Once an Ital­ian, al­ways an Ital­ian

Just in time, the mark of Scoot­ers’ suc­cess

Finweek English Edition - - Business Strategy - CHIMWEMWE MWANZA

Wrea­sons for Scoot­ers’ suc­cess.

But given that its de­liv­ery ser­vice would stretch the bot­tom line of a po­ten­tial en­trant in this com­pet­i­tive mar­ket, how did Gon­zaga plan to mit­i­gate that? “Scale was al­ways go­ing to be crit­i­cal. We had to ex­tend our foot­print to cater for even the most out­ly­ing ar­eas. The idea was to have at least a Scoot­ers out­let closer to our tar­get mar­ket so that our de­liv­ery peo­ple didn’t have to drive far.”

Soon af­ter open­ing the first Scoot­ers fran­chise in Dur­ban, Gon­zaga was open­ing new out­lets at a fast rate. “On av­er­age we opened one store ev­ery 22 days and this went on for about six years,” he says. Eight years into the busi­ness Scoot­ers now has 126 pizza fran­chise out­lets through­out SA.

The suc­cess of Scoot­ers un­earthed Gon­zaga’s brand­ing skills. In ad­di­tion to the fledg­ing Scoot­ers, he pitched a suc­cess­ful of­fer in April 2005 to buy Maxi’s, a 23-out­let restau­rant chain. He re­cently added NWJ, a re­tail jew­ellery chain, to his port­fo­lio of com­pa­nies. (In its 17 April 2008 edi­tion Fin­week re­ported on this ac­qui­si­tion, which does not form part of the group’s core op­er­a­tions.) HAT WOULD COM­PEL a grad­u­ate lawyer to dump his de­gree for a less plum job in the vastly over­traded food re­tail sec­tor? That’s a ques­tion Carlo Gon­zaga, CE of AltX-listed Taste Hold­ings – made fa­mous by, among oth­ers, its Scoot­ers Pizza prod­uct – bat­tles to an­swer. That Gon­zaga barely had any ex­pe­ri­ence in the fast food in­dus­try when he de­cided to be­come a De­bonairs Pizza fran­chisee in 1996 baf­fles the mind.

“You need not take an Ital­ian to school to teach him how to cook,” he chuck­les. Gon­zaga is right. Ital­ians are known world­wide for their love of pizza and pasta. “And they’re bet­ter cooks, too,” he’s quick to add. That per­haps is a fit­ting ex­pla­na­tion for his de­ci­sion to part­ner his fa­ther in a De­bonairs fran­chise busi­ness soon af­ter he com­pleted his law de­gree at the Uni­ver­sity of Natal.

Four years into his stint at the De­bonairs fran­chise, Gon­zaga and his fa­ther sold the busi­ness to ex­plore other op­por­tu­ni­ties. He briefly toyed with the idea of set­ting up a busi­ness to sell hair cos­met­ics to blacks, but the fact he didn’t have di­rect knowl­edge of that con­sumer mar­ket prompted him to aban­don the idea.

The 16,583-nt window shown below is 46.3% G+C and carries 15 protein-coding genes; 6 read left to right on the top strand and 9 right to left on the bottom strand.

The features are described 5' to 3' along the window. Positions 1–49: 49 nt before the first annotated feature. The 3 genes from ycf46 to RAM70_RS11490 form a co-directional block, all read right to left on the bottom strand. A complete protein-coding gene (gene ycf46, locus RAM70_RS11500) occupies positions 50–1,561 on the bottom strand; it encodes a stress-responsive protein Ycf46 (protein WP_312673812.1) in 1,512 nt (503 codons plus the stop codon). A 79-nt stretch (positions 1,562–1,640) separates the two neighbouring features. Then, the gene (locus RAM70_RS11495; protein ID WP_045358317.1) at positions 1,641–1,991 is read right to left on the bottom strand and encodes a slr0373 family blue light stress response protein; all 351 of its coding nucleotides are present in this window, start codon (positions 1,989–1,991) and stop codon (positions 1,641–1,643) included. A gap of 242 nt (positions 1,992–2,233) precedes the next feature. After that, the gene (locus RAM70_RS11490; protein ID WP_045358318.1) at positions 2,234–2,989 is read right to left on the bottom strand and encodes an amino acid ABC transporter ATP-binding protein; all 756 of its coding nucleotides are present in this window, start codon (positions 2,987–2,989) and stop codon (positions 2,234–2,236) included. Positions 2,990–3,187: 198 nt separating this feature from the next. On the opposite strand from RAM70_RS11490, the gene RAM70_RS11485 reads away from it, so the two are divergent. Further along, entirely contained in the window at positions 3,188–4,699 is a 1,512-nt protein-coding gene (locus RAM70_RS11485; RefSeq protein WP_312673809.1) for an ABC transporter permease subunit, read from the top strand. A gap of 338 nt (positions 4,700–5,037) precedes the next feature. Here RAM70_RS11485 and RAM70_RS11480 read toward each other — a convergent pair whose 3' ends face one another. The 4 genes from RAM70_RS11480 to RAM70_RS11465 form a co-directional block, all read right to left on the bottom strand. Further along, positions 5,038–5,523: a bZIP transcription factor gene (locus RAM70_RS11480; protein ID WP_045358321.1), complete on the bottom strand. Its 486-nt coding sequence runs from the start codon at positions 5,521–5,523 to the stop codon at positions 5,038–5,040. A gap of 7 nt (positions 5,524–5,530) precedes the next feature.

“I’m pas­sion­ate about food,” he says. But Gon­zaga knew that pas­sion alone wouldn’t be enough of a pre­req­ui­site to crack the com­pet­i­tive fast food in­dus­try. In fact, De­bonairs – which has turned out to be Scoot­ers’ big­gest ri­val – had the mar­ket al­most sewn up, thus clos­ing ev­ery pos­si­ble op­por­tu­nity for new en­trants.

Aware of the chal­lenges, Gon­zaga’s busi­ness strat­egy fo­cused pri­mar­ily on po­si­tion­ing Scoot­ers in the broader mid­dle LSM mar­ket. But to achieve that he had to be in­no­va­tive – hence the con­cept of a free de­liv­ery ser­vice when buy­ing his piz­zas.

“From a con­sumer per­spec­tive, we’re fun­da­men­tally a pizza de­liv­ery busi­ness – which ex­plains why we aren’t con­cen­trated in shop­ping malls. Our recipe is also dif­fer­ent from the com­pe­ti­tion. How­ever, most im­por­tant is that our de­liv­ery wait­ing pe­riod is a max­i­mum of 39 min­utes, or it’s free,” says Gon­zaga, adding the con­ve­nience of free de­liv­ery has been one of the most telling “The strength of our busi­ness lies in the depth of tal­ented peo­ple we have.”

To fund his ag­gres­sive ac­qui­si­tion and growth drive, Gon­zaga opted to list Scoot­ers, Maxi’s and NWJ on the AltX through its hold­ing com­pany, Taste Hold­ings. The com­pany’s com­bined staff head­count now stands at 47 and it in­di­rectly em­ploys 3 300 peo­ple. Taste’s pro­jected rev­enue is ex­pected to top the R500m mark this year.

Looking back, Gon­zaga cites his de­ci­sion to launch Scoot­ers as the turn­ing point. “I had a choice to ei­ther take on the es­tab­lished ser­vice providers in the fast food in­dus­try or get to prac­tise my law ca­reer – and I opted for the lat­ter. Looking back, I wouldn’t do any­thing dif­fer­ent. In fact, I don’t re­gret the path I took.”

Did Gon­zaga have a men­tor? “I didn’t have one. I’m just grate­ful my fa­ther al­lowed me to make mis­takes – some too grave – when we part­nered in the De­bonairs ven­ture. My ad­vice to emerg­ing en­trepreneurs is that they mustn’t lis­ten to all sorts of ad­vice when em­bark­ing on a ven­ture.”

Pas­sion­ate about food. Carlo Gon­zaga

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